Lagrange's heavy cavalry now arrived on the west end of the bridge and what was left of Manigault-Gaulois' brigade rallied behind them while the guns exchanged shots across the valley. Lazan still had all 6 of his btns ready for battle although both btns of the Soria regiment had taken heavy losses at the stone wall. Barely 15 minutes had passed since the French began their attack.

After a 5 minute bombardment the French resumed their attack, the 2nd btn de Marche rushing across the bridge only to be beaten in a melee at the stone wall by the 3rd btn Soria. The French routed back across the river. The French would not be stopped this second time however and the cavalry joined in the attack, smashing into the Spanish ranks and causing heavy losses to the 1st btn 1st Cacadores de Fernando VII, Volunteers de Daroca and 2nd btn Zaragosa Volunteers. Soon the Spanish infantry were reeling back up the hill and the French had secured the wall.

The Lanceros de Almunia charged the 5th Sqn de Marche of dragoons on the dirt road leading from the bridge, south along the riverbank and were repulsed. The Lanceros fled the field. The Spanish though would not give up and a melee between the 2nd Btn de Marche and the last fresh Spanish unit, the Btn de Izquierda saw another French formation dispersed and swimming back across the river in panic.

The 5th Sqn de Marche of dragoons now charged Capitan Busco's battery and took several guns. A curious disconnect now occurred; the last 2 French btns were exhausted and falling back again towards the bridge harassed by 2 Spanish volunteer units, while the French cavalry had all moved north around Busco's guns. The 4th Btn 4th Legion de Reserve also gave up the fight and routed back over the river. Manigault-Gaulois had only one unit remaining and he fell back across the bridge where he could at least support Merle's battery.

The Spanish infantry had now retreated to the crest of the ridge, the Voluntaires de Daroca having thrown down their muskets and fled off towards Zaragosa. Lagrange took his remaining 4 sqns and set off up the road through Grisons village towards Alagon, going past Lazan's left flank. Lazan for his part still held his hill and the bridge and the Izquierda btn later retook Captain Busco's lost guns.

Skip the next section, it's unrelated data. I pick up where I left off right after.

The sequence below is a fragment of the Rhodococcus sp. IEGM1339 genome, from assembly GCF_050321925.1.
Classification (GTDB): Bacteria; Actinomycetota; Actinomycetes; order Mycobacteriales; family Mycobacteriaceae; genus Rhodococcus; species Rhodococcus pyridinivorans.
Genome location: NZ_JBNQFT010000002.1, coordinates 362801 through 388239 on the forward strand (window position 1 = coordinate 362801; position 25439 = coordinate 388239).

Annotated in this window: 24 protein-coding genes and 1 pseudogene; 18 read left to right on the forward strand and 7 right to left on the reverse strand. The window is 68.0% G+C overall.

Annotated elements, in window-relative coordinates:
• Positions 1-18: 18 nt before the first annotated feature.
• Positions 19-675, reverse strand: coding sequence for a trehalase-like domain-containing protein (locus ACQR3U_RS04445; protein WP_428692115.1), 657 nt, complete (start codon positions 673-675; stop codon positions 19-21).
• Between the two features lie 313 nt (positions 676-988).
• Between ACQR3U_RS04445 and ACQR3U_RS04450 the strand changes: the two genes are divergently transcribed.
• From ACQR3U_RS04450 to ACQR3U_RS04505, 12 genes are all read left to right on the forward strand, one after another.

Lazan was contemplating counter-attacking to take the French battery when a breathless and blood-spattered courier arrived from General Palafox to announce that the centre had collapsed and he should march his division at once to Zaragosa. Lazan set off, one of only three small coherent formations left to the Spanish. Merle did not follow up although Lagrange took his brigade into Alagon town where his troopers intercepted a good number of retreating Spanish from the battle at the Osetra Bridge, including 3 of Listra's guns.

The second battle - Osetra.

Jean Babtiste Quesnel du Torpt commanded the 2nd division of Marechal Bessieres' corps. It had two brigades; Nicolas Ducos with 8 btns and Just Pasteur Sabatier with 7. All were provisional regiments made up of the 4th (depot) battalions of regular regiments the 1st to 3rd btns of which were operating elsewhere in Europe. Ducos commanded the 13th and 14th Provisional Regiments and Sabatier the 17th and 18th. Du Torpt's division had a battery of 6 8 pdrs and 2 6-inch howitzers and for this attack, Maarechal Bessieres had also attached Joseph Lagrange's brigade of light cavalry from Lasalle's cavalry division; the 4 sqns of the 10th Chasseurs a Cheval (one of only 2 proper French regular cavalry regiments in Spain) and the 1st sqn du Marche of Hussars.